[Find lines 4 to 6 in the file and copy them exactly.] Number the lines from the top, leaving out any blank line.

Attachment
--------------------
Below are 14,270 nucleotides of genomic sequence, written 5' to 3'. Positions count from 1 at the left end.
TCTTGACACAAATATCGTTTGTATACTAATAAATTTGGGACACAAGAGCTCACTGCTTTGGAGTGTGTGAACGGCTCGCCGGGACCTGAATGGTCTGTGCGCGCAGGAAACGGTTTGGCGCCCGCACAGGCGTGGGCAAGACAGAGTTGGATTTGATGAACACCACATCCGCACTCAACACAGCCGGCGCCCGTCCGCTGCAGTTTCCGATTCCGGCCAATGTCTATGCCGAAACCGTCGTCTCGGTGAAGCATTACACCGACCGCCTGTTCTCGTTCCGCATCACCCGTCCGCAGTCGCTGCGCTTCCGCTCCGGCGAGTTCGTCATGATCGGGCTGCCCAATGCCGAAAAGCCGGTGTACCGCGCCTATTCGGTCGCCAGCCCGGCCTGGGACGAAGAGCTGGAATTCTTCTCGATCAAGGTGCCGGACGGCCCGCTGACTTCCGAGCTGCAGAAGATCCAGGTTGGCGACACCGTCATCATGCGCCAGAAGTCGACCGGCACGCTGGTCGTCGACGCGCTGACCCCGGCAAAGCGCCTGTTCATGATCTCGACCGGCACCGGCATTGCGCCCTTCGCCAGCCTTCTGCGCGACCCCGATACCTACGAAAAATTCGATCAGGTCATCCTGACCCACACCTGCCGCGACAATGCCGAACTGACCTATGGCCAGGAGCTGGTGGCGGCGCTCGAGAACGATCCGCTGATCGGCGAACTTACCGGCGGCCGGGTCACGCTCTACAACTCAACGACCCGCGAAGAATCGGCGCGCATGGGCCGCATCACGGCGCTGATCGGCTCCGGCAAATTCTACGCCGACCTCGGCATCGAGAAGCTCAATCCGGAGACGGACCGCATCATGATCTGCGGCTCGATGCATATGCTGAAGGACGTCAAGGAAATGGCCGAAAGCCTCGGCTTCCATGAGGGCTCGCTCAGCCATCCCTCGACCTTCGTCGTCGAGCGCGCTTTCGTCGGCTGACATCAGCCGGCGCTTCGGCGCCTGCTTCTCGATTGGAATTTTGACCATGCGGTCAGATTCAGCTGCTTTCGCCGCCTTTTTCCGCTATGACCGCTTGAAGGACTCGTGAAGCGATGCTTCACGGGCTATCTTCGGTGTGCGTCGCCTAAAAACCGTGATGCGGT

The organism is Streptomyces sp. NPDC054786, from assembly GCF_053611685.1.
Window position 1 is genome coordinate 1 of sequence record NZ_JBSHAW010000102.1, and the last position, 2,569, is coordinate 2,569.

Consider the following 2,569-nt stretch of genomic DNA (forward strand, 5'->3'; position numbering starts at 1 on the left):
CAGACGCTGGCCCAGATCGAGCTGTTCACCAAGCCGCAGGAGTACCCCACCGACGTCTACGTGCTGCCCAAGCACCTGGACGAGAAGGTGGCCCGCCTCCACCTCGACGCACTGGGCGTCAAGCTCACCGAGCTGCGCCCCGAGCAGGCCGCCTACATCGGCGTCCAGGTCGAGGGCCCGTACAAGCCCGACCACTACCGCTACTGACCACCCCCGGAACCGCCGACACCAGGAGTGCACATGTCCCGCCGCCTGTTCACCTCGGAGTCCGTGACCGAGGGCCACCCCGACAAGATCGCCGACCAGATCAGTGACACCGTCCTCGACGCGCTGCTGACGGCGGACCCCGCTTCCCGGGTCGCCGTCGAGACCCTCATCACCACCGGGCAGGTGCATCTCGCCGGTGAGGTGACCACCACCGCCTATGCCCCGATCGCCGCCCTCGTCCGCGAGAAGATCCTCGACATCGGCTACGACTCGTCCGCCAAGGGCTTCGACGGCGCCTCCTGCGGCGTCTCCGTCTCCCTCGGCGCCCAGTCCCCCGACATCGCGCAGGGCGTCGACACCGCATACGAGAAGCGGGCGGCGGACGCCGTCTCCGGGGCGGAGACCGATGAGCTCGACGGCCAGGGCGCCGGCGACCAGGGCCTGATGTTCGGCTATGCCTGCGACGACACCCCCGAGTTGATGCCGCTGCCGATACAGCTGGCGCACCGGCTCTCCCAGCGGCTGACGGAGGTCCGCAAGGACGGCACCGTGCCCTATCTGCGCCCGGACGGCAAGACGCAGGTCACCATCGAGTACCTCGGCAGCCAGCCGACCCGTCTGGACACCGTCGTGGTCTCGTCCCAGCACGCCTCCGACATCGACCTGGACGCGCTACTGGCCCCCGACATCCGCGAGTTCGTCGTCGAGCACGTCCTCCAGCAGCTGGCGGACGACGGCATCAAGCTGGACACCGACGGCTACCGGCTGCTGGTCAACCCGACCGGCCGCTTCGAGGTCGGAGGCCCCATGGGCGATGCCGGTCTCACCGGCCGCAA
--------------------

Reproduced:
Window position 1 is genome coordinate 1 of sequence record NZ_JBSHAW010000102.1, and the last position, 2,569, is coordinate 2,569.

Consider the following 2,569-nt stretch of genomic DNA (forward strand, 5'->3'; position numbering starts at 1 on the left):
CAGACGCTGGCCCAGATCGAGCTGTTCACCAAGCCGCAGGAGTACCCCACCGACGTCTACGTGCTGCCCAAGCACCTGGACGAGAAGGTGGCCCGCCTCCACCTCGACGCACTGGGCGTCAAGCTCACCGAGCTGCGCCCCGAGCAGGCCGCCTACATCGGCGTCCAGGTCGAGGGCCCGTACAAGCCCGACCACTACCGCTACTGACCACCCCCGGAACCGCCGACACCAGGAGTGCACATGTCCCGCCGCCTGTTCACCTCGGAGTCCGTGACCGAGGGCCACCCCGACAAGATCGCCGACCAGATCAGTGACACCGTCCTCGACGCGCTGCTGACGGCGGACCCCGCTTCCCGGGTCGCCGTCGAGACCCTCATCACCACCGGGCAGGTGCATCTCGCCGGTGAGGTGACCACCACCGCCTATGCCCCGATCGCCGCCCTCGTCCGCGAGAAGATCCTCGACATCGGCTACGACTCGTCCGCCAAGGGCTTCGACGGCGCCTCCTGCGGCGTCTCCGTCTCCCTCGGCGCCCAGTCCCCCGACATCGCGCAGGGCGTCGACACCGCATACGAGAAGCGGGCGGCGGACGCCGTCTCCGGGGCGGAGACCGATGAGCTCGACGGCCAGGGCGCCGGCGACCAGGGCCTGATGTTCGGCTATGCCTGCGACGACACCCCCGAGTTGATGCCGCTGCCGATACAGCTGGCGCACCGGCTCTCCCAGCGGCTGACGGAGGTCCGCAAGGACGGCACCGTGCCCTATCTGCGCCCGGACGGCAAGACGCAGGTCACCATCGAGTACCTCGGCAGCCAGCCGACCCGTCTGGACACCGTCGTGGTCTCGTCCCAGCACGCCTCCGACATCGACCTGGACGCGCTACTGGCCCCCGACATCCGCGAGTTCGTCGTCGAGCACGTCCTCCAGCAGCTGGCGGACGACGGCATCAAGCTGGACACCGACGGCTACCGGCTGCTGGTCAACCCGACCGGCCGCTTCGAGGTCGGAGGCCCCATGGGCGATGCCGGTCTCACCGGCCGCAA